Let’s first define the term “translation” within a life sciences context. Life sciences translation is the adaptation of clinical documentation and MedTech materials across different languages. While the concept may seem relatively simple, it can be (and often is) a much more complex endeavor.
Due to the high risk involved, life sciences translations must be completed by subject matter experts. Translations must also go through numerous quality control processes to ensure the content is conceptually equivalent, culturally appropriate, and accurate. There are even specialized translation methodologies specific to life sciences.
In some cases, the most minor of errors in the translation process could cause a number of issues in R&D, including increased product-to-market timelines, higher affiliated costs, and endangered patient safety.
Let’s now talk about the role of language service providers (LSPs) in all of this.
LSPs can help life sciences companies prioritize KPIs and deliverables depending on your organization’s goals and target market. We’ve outlined a few benefits for life sciences companies when partnering with an LSP:
For life sciences companies conducting research or marketing overseas, it’s important to understand the target market’s regulations. This is to ensure compliance, stay on project deadlines, and protect patient safety.
LSPs can help navigate the regulatory requirements that notified bodies put in place. For example, in the European Union (EU), medical device documentation entering the market must be translated into all 24 official languages, regardless of the country that the drug is being marketed to. Life sciences companies seeking market share in the EU can partner with LSPs to assist with these translations and comply with local regulations.
Translation is a straightforward and effective way to amplify the patient voice and embrace patient diversity throughout the medical product development process, helping them make informed decisions regarding their health and treatment options by providing information in their own language. This is particularly true for global clinical trials, as translation is often a necessary tool in the patient recruitment process. Sponsors and CROs must ensure that they have authenticated data that is reflective of the patient experience.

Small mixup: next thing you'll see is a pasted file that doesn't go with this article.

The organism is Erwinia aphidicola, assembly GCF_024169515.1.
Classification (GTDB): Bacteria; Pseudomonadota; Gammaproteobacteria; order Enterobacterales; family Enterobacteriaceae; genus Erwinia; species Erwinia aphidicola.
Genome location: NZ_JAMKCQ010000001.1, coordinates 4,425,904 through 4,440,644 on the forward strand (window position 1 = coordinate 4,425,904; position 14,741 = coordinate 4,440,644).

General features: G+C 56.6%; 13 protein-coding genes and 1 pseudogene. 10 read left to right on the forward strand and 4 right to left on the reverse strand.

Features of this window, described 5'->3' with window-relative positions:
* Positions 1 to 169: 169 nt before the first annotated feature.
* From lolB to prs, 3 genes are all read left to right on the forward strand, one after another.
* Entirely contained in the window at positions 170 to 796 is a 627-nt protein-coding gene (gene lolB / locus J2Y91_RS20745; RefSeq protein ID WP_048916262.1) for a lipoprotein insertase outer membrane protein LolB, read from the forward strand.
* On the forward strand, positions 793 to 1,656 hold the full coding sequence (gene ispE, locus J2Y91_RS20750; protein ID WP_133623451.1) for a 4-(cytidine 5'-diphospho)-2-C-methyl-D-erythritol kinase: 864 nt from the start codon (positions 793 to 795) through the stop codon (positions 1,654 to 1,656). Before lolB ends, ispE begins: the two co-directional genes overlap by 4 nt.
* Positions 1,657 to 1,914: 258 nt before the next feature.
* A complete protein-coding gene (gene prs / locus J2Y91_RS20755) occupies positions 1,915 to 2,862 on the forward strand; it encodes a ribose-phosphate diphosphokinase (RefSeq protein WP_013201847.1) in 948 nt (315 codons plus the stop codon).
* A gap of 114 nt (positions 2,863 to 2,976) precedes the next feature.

Improving patient recruitment and patient engagement holds benefits beyond regulatory compliance. It also leads to more inclusive research through real-world evidence of the medical product’s functionality across different populations. This allows adjustments to be made or further research conducted.
Another benefit of partnering with an LSP is data security. Data privacy laws around the world (i.e., HIPAA or GDPR) require patient data to be protected, and adhering to these laws is essential in gaining market access. Experienced LSPs should have the technology and systems in place to not only protect sensitive data, but also improve translation workflows and costs over time.
One way this is accomplished is through translation memory (TM). When a life sciences company partners with an LSP, past projects are stored in a TM database, and can then be leveraged for future projects. Over time, TM enables higher savings, faster turnaround times, and consistent high-quality translations across life sciences translation projects.
Life sciences translation must be accurate and consistent, regardless of the language it is delivered in, to ensure stakeholders across different geographies, cultures, etc., have access to the same information. That is why clinical or medical translations must be conducted by subject matter experts who have local cultural knowledge and technical expertise. Qualified LSPs should have extensive databases of subject matter expert linguists who have undergone rigorous testing. This makes matching the right linguist to the right project easier and increases trust in the translation quality.
For life sciences organizations expanding into new markets, it’s important to partner with experts in globalization. Well-established global LSPs can not only offer all the above-mentioned benefits, but also show a record of historical success.
For medical products to benefit the global population, including reaching those of diverse backgrounds, translation is a critical component. Partnering with an LSP can help life sciences businesses beyond just translation. They can become an important and trusted partner throughout the globalization process.
Interested in learning more about translation and its integral role for global life sciences companies? Contact us for more information.